Former Fla. firefighter claims cop got him fired, files lawsuit

Lewis Ashley Smith, who was not prosecuted on a charge of disorderly conduct, blames Daytona Beach Police Officer Shawn Clark for losing his job


Frank Fernandez
The News-Journal, Daytona Beach, Fla.

DAYTONA BEACH, Fla. — The bars closed and all the noise and revelry of another final Saturday of Bike Week went quiet. Blue and red lights flashed on police motorcycles while officers patrolled Main Street in the early morning hours of that Sunday in 2017.

Lewis Ashley Smith, a Martin County firefighter-paramedic at the time, was in town for Bike Week with his wife and another couple. But the couple were arguing, and Smith said he was standing on the sidewalk trying to calm them when Daytona Beach Police Officer Shawn Clark noticed the raised voices.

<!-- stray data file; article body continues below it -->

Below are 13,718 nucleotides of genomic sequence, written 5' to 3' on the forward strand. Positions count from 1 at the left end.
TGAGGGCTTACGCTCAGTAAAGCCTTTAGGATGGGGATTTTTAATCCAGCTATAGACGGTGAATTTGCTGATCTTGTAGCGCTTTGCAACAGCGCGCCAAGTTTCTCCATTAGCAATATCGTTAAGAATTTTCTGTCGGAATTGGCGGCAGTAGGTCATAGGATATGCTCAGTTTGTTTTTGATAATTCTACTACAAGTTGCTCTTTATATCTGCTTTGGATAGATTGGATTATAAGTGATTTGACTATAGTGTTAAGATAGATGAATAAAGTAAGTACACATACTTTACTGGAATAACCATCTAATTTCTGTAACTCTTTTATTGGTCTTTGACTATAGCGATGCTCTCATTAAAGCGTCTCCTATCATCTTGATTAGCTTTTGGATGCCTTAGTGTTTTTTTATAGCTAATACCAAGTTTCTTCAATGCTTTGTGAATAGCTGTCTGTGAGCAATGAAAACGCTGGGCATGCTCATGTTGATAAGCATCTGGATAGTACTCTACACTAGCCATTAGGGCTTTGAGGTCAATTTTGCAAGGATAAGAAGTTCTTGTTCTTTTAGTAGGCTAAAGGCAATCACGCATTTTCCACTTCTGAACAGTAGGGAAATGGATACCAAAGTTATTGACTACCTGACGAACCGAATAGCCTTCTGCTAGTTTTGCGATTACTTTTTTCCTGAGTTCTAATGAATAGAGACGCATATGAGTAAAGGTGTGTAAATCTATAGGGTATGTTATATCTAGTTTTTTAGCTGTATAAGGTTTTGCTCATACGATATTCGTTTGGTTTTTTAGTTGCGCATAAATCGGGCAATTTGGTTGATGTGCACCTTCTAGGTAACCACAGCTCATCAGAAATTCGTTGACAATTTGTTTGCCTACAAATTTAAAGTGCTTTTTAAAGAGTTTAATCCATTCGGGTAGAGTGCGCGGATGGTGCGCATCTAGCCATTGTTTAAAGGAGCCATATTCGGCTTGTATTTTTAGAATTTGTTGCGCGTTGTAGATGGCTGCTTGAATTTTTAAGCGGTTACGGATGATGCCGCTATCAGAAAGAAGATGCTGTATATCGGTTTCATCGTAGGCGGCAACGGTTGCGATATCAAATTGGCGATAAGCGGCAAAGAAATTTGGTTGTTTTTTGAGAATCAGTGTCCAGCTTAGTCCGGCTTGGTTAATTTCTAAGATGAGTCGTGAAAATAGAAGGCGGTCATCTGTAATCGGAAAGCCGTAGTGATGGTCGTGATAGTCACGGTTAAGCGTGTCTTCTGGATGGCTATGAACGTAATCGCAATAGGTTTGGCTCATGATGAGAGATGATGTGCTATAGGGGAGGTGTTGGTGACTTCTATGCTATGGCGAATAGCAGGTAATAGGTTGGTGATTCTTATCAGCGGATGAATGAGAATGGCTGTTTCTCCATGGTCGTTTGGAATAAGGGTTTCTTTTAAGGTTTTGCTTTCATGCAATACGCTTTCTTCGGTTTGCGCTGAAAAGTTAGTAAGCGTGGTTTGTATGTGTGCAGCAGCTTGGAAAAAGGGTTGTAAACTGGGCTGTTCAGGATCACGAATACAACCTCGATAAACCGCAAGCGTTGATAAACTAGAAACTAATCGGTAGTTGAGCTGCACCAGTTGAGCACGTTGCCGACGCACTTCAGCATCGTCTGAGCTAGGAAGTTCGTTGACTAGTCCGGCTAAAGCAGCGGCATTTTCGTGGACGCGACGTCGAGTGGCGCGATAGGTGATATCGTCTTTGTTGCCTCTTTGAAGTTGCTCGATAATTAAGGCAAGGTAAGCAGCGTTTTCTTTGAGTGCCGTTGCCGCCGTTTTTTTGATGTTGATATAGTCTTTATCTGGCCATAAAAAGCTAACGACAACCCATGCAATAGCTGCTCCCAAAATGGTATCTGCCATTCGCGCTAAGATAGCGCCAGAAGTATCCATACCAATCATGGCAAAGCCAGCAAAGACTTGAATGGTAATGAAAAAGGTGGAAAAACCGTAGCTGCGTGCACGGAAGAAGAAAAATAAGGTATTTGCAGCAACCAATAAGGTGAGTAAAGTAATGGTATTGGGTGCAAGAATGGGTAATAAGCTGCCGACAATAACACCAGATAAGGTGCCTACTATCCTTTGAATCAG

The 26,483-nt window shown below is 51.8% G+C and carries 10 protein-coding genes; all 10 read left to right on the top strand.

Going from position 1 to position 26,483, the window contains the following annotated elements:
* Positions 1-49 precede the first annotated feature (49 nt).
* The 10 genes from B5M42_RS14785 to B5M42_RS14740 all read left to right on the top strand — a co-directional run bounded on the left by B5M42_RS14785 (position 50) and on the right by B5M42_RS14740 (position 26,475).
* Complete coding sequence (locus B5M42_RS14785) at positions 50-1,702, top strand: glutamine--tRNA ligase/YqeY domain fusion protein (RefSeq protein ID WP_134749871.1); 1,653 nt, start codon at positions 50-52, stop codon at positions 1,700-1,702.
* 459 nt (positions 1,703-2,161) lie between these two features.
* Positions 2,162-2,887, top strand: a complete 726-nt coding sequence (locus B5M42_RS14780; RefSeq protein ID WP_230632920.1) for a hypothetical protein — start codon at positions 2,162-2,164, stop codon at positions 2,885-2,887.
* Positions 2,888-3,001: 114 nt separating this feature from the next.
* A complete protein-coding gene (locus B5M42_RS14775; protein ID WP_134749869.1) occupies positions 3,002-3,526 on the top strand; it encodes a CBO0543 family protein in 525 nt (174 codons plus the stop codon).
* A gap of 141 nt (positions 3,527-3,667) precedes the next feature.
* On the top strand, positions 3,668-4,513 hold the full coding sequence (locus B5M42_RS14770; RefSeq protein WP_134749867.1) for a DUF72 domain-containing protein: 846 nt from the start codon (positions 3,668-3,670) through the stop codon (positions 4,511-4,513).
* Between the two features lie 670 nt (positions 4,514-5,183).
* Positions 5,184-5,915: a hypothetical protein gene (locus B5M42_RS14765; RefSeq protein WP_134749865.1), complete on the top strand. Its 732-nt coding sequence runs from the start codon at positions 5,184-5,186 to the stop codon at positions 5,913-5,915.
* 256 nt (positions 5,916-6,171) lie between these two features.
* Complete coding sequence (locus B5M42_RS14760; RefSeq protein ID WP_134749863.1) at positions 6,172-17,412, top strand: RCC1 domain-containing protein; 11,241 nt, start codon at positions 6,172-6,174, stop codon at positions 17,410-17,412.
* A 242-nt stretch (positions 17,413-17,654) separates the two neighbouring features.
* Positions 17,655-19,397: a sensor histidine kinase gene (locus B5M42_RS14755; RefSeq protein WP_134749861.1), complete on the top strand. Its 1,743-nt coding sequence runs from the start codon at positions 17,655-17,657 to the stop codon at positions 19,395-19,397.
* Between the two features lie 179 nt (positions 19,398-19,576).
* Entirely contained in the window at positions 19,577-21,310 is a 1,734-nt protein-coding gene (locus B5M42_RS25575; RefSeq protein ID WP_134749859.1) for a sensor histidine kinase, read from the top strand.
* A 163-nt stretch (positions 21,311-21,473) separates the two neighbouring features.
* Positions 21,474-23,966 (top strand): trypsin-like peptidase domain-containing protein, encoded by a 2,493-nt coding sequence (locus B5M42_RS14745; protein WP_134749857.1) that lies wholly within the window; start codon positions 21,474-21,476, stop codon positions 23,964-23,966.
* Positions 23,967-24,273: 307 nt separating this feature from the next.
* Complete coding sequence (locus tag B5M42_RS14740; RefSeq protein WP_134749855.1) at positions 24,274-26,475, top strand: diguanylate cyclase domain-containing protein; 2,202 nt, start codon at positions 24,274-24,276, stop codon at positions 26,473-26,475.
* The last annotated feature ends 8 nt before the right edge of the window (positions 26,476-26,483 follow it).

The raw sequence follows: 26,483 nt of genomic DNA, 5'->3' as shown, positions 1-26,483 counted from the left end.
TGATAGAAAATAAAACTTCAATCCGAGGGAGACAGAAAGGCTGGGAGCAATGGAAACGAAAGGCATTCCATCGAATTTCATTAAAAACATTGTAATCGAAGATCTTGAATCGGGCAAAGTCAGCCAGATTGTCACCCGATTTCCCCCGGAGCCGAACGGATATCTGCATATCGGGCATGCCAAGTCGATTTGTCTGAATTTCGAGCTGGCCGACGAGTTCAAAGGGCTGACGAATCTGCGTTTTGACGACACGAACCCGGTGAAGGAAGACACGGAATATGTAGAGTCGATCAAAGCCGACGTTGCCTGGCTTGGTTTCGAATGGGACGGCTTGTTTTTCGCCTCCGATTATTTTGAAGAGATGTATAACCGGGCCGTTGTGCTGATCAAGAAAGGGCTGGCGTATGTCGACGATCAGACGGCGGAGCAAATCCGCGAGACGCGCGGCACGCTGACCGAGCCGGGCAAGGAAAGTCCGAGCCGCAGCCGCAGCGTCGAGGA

Clark, in full uniform and sitting on his police motorcycle, said he watched the argument for about a minute or so, according to a police report. Then Clark told the group to move along, "not air their business and to start walking."

Smith, though, didn't. According to Clark, Smith turned and said to him, "No, you start walking."

The confrontation ended in the arrests of Smith and his wife, and the eventual firing of Smith from his job as a firefighter. Smith, who was not prosecuted on a charge of disorderly conduct, blames Clark for losing his job and has sued the officer and the city of Daytona Beach.